Seems Mr. S has the stifling social problem of having a hideously disfigured face(Why else does he wear a mask?); more specifically, his face is contorted into hideous grin that would make both Gwynplaine and the Joker cringe(How he got his mug is ingeniously explained in a flashback sequence that's so eerie I won't spoil it). The flashback scene where his face is revealed by a swinging light in a dark room is incredibly creepy despite some amazingly fake makeup; it may be my favorite scene where a disfigured face is revealed in a horror film ever. Mr. S. wants the film's protagonist; a doctor, to cure him. At first it simply seems that Sardonicus is more unhinged and bitter than anything, but it soon becomes clear that Sardonicus doesn't intend simply to refuse to pay the doctor's bills if he fails, oh no, he intends to PUNISH him, and as we've seen from the way Mr. S has his one-eyed assistant Krull(former comedian Oscar Homolka)torture young girls with leeches and knives, as well as the not-so-subtle implication that Mr. S was himself responsible for Krull's missing eye, it's more than likely that the Doc's punishment won't just be being blackballed in the medical union.....

'Mr. Sardonicus' was Castle's only period-piece; say what you will about his film-making skills and derivativeness, but the man certainly set himself apart from Hammer & AIP; who kept grinding out nothing but period pieces, this was a departure for Castle, but it's handled amazingly well in spite of some cheap sets. The acting is great, Guy Rolfe is alternately regal, courteous, charming, other times truly frightening and psychotic, and ultimately; very sympathetic, even in scenes where he threatens to mutilate the heroine's face(Lifted directly by Chris Nolan for 'The Dark Knight') and abuses his underlings; I still wanted to him have a happy ending, or maybe he could have met the similarly-masked Christine from the french horror classic 'Les Yeux Sans Visage'(1960). Rolfe effectively uses body language to make up for spending almost the entire role in a mask. The romantic leads are much less interesting, but at least they aren't annoying. Oscar Homolka steals the show as Krull; in fact, he may be my favorite henchman after Dwight Frye as Renfield. The foggy atmosphere is excellent. What finally happens to Good 'ol Mr. S is both simultaneously sad, horrifying, and pants crappingly hilarious. I'm not saying any more.

John Waters once said he would rather sit on William Castle's lap than Santa Claus's, and I imagine that when he first saw this film that he felt he couldn't have gotten a better Christmas present. And I wouldn't blame him, this is probably Castle's best film next to 'Homicidal' and 'House on Haunted Hill'.

This is one horror film that'll leave a smile on your face....I just hope that unlike it's titular character that you can get it off, I better, or I'll have to cancel my trip to Romania to stock up on some leeches and knives.~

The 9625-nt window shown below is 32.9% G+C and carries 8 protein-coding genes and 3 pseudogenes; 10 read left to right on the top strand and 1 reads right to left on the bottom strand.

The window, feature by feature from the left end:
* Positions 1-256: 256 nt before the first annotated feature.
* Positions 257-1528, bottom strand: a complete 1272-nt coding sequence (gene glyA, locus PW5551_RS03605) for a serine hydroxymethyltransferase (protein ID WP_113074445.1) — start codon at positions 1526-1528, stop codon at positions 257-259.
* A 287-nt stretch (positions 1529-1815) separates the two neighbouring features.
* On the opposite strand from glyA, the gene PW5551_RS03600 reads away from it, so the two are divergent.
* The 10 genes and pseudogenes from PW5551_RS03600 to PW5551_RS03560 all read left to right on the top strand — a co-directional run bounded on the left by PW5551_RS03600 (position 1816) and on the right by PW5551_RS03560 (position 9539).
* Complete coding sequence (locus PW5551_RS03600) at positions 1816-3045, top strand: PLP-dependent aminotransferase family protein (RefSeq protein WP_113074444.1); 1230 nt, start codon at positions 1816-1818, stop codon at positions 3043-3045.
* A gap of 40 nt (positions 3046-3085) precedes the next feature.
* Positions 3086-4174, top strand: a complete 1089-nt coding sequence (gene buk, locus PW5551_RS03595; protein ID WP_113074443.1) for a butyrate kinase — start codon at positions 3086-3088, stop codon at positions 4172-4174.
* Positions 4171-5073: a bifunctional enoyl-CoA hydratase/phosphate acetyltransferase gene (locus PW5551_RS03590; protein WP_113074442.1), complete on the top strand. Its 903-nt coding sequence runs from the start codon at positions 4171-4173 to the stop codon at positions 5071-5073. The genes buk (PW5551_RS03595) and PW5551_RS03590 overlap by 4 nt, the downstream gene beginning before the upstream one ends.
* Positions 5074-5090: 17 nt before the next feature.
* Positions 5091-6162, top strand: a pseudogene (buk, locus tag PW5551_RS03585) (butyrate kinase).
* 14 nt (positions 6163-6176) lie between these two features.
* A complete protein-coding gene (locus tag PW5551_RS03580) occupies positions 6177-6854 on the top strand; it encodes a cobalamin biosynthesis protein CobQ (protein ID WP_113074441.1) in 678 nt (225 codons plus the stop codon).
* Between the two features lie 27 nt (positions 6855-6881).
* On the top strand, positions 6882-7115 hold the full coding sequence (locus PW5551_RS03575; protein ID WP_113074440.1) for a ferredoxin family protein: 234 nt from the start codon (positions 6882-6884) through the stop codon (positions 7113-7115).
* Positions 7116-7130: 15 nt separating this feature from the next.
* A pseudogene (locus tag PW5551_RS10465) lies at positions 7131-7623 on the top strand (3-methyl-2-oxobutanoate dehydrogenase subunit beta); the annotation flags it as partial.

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Excellent Castle cult classic
FilmFlaneur28 January 2002
Warning: Spoilers
Castle's career began with some excellent low budget noirs (‘The Whistler' and ‘Mark of the Whistler' both 1944, are standouts) and his eventual tally as director stood at a more than respectable fifty four before he died in the mid-seventies. Active to the end, he acquired the rights to ‘Rosemary's Baby' but was not allowed by Paramount to direct it. But it is as the originator of a series of grotesque shockers, each one stamped with a unique gimmick, that he is remembered. Thus, ‘The House on Haunted Hill' (1959) featured Emergo (a luminiscent skeleton hung over the head of the audience). ‘13 Ghosts' had Illusion-O (a pair of tinted sunglasses making on screen phantoms invisible). ‘Homicidal' (1960) featured a much vaunted Fright Break. His most famous film ‘The Tingler' (1959) had Percepto (electric buzzers under the seats) and so on.

In ‘Mr. Sardonicus' he introduced the Punishment Poll – in which, at the climax of the film the audience are asked to vote on whether Sardonicus should be shown mercy or given `more punishment'. The strong suspicion is that Castle only filmed one ending, as every print I have seen ends in the same way.

In many ways this film represents the zenith of Castle's showmanship and flair as an exploitation film maker. ‘Homicidal' may be more successful as an exercise in terror, and ‘The Tingler' may have a bigger cult following but, in the present film, all the elements which make viewing his films still so entertaining today are in evidence. Castle of course, was not only a cinematic showman, but deliberately a very visible one, exceeding Hitchcock in self promotion. His auteur presence is so strong in his best loved films that one no doubt felt that it was the director himself pulling the strings jerking skeletons over their heads or buzzing their seats when the original gimmicks where in place. In none of his films is his presence so pronounced as here, where the gimmick does not rely on long- gone props. Castle introduces the film, with a brief discussion on the precise interpretation of ‘ghoul', and then later reappears to take the `vote' on Sardonicus' fate from the cinema audience. Although it is unlikely we hold the necessary voting cards, the enjoyment of the procedure remains the same. Demanding our direct involvement, Castle's face fills the screen without introduction, and his devilish smirk and quibbling no doubt excited the worst anticipations of his contemporary audience. The impudence of this self-projection still makes us smile today.